Edward Arthur Milne Biography, Life, Interesting Facts


Edward Arthur Milne

Birthday :

February 14, 1896

Died On :

September 21, 1950

Birth Place :

Kingston upon Hull, England, United Kingdom

Zodiac Sign :


Edward Arthur Milne opted to concentrate on the branch of astronomy that works on principles of chemistry and physics. In other words, he came to prominence as an English mathematician and astrophysicist. His broad array of research made him discover a tool that calculates nucleic energy. The whole process is named as a kinematic theory.

Although his discovery was coupled with controversies, it had a significant impact in the field of science. His medium height statue didn’t give him a chance to accept many critics. Instead, he carried an excellent talent that acted as a source of ingenuity to others. His early works include the study of the Sun and Earth. Besides, he had a knack for mathematics since inception. His brilliance gave him a chance to work for the armed forces as well as the WWII.As a mathematician; he invented an integral equation called Milne’s integral equation. This paved the way for more works and publications. Read on.

Childhood And Early Life

On 14th, February 1896 a couple called Sidney Arthur Milne and Edith Cockcroft were blessed with their eldest son in Kingston upon Hull, Yorkshire, England. He was none other than Edward Arthur Milne whose father served as a school headmaster, and his mother was a teacher. At his tender age, Edward loved to spend time with his two younger siblings. He first joined Hymers College in England where he received a scholarship to join the Trinity College. Known as a brilliant student, Milne secured top honors. The World War I halted his education at Cambridge It was there that he opted to join the Anti-Aircraft Section Department in 1916.



In the mid of 1917, Edward Arthur Milne got a seat as a Lieutenant where he worked under Royal Navy Volunteer Reserve. He was then appointed as an assistant director at the Trinity College. He remained in the position for six years. It was there that he started to work on the convention and radiation zone.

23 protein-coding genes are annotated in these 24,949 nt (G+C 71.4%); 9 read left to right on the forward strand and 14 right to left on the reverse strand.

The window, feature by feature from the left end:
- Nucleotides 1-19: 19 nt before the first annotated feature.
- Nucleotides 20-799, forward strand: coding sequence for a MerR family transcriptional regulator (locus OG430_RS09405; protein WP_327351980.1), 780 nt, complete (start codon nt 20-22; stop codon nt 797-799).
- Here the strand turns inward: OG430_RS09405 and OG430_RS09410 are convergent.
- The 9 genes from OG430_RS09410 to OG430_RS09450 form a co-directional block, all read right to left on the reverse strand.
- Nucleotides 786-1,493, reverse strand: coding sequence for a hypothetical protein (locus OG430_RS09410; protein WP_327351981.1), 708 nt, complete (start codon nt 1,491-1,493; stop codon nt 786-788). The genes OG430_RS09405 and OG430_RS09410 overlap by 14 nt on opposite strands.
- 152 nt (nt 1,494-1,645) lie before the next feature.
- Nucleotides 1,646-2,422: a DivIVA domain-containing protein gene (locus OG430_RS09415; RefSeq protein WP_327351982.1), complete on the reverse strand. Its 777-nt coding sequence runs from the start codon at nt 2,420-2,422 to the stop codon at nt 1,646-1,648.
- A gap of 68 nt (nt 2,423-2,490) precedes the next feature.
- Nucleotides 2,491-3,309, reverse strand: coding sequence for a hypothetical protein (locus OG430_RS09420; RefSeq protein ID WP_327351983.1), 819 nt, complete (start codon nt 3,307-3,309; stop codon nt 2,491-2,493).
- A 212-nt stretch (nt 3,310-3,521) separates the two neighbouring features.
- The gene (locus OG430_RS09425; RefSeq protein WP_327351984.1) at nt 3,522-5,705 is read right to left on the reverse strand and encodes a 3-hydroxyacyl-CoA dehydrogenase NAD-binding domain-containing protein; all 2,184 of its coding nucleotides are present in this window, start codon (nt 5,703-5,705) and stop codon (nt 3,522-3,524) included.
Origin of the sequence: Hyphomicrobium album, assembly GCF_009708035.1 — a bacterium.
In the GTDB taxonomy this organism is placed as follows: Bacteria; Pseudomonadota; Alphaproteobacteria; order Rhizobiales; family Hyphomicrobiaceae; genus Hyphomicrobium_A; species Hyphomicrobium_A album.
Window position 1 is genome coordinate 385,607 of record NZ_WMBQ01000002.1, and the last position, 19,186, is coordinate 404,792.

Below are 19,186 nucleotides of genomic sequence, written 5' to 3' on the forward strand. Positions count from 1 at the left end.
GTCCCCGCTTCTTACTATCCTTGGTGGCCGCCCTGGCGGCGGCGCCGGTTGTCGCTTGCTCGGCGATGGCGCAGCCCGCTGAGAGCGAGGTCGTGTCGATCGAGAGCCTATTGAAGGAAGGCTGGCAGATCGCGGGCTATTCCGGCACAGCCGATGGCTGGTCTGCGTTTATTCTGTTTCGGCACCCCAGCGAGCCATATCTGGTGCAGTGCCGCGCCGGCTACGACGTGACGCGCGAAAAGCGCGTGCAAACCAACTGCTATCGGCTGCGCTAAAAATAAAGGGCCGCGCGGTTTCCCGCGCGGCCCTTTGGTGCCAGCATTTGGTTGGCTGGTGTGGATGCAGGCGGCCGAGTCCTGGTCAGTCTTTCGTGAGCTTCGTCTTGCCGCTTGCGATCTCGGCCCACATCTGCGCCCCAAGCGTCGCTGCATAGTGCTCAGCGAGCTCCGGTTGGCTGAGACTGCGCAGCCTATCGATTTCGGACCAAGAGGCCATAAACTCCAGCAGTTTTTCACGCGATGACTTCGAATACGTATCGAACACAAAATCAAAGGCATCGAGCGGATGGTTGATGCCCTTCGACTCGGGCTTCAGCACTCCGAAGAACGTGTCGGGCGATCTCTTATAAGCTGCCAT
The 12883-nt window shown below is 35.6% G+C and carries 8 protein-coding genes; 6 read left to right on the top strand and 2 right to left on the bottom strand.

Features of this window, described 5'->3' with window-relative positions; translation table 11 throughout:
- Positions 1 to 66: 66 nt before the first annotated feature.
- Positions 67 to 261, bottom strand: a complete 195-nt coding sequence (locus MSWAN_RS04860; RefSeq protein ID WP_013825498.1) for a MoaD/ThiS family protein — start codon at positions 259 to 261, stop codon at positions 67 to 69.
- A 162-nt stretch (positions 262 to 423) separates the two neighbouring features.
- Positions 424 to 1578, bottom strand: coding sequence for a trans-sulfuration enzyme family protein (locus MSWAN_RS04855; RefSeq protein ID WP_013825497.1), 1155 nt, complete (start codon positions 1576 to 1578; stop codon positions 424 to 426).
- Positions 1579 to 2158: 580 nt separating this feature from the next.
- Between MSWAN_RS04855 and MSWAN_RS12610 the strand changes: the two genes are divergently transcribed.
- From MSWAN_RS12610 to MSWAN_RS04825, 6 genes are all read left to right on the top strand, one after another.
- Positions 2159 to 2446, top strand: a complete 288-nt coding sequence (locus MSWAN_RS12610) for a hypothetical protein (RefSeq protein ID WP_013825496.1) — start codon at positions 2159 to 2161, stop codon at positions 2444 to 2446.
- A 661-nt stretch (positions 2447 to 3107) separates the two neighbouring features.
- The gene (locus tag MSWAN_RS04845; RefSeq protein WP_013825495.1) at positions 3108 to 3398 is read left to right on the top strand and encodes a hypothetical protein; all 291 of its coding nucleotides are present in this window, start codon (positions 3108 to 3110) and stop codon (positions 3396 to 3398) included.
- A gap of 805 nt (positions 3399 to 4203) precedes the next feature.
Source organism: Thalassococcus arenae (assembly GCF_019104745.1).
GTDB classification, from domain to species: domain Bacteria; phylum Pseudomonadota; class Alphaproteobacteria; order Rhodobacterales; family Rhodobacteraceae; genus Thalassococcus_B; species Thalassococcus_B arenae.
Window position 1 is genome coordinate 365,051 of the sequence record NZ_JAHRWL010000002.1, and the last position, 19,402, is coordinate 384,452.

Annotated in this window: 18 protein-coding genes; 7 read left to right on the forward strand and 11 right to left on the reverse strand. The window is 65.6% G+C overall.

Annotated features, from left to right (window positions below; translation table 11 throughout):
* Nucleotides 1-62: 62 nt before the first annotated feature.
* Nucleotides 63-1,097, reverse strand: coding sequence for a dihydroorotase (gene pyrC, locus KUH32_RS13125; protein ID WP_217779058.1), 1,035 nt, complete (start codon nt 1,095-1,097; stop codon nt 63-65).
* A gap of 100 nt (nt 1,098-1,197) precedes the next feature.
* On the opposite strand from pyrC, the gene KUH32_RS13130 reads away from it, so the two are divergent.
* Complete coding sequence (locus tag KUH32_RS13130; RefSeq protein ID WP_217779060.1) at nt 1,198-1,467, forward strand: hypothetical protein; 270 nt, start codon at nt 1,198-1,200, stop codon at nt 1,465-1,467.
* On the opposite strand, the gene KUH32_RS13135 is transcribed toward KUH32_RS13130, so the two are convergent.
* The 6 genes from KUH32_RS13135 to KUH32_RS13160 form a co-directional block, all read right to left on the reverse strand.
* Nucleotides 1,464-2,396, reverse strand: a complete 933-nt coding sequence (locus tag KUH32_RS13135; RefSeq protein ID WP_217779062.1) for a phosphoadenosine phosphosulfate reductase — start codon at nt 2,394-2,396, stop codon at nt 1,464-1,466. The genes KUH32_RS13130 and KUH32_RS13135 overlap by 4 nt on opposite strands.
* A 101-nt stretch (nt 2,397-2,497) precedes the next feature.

While offering his service at the Trinity College, Edward Arthur Milne was appointed the lecturer under the department of mathematics. He remained on the faculty for one year. Afterward, he joined the Trinity College as the Astrophysics professor.

In the mid of 1923, Edward Arthur Milne partnered with R.H. Fowler where they worked on a study of stellar spectra. For three years, Milne served as the professor of mathematics at Victoria University of Manchester. Early in 1929, he was appointed as Professor of Mathematics at the University of Oxford. It was a position that he held for the rest of his working life.

The following years Edward Arthur Milne started to work on the science of the universe and its correlative effects. In the course of the WWII, he began to work on the study of firearms and projectiles. For one year he was appointed as the leading foreman of the Royal Society. From 1930 to 1948 Edward wrote and published incredible works including The White Dwarf Stars, Thermodynamics of the Stars, and Kinematic Relativity among others.


Awards And Achievements

Various institutions recognized Edward Milne's work, and in the process, he earned vast honors. Some of the notable ones include being given the Officer of the Most Excellent Order of the British Empire, Smith Prize, Royal Astronomical Society Medal and Royal Medal from the Royal Society.


Personal Life And Legacy

It was in 1928 that Edward Arthur Milne tied a nuptial knot with Margaret Campbell. The couple had two daughters and one son. Sad to say, Margaret, breathed her last while giving birth to his dearest son. Afterward, Milne married Beatrice Brevoort Renwick with whom he had a daughter. It was on 21st; September 1950 that Edward Arthur Milne breathed his last due to a heart attack in Ireland.

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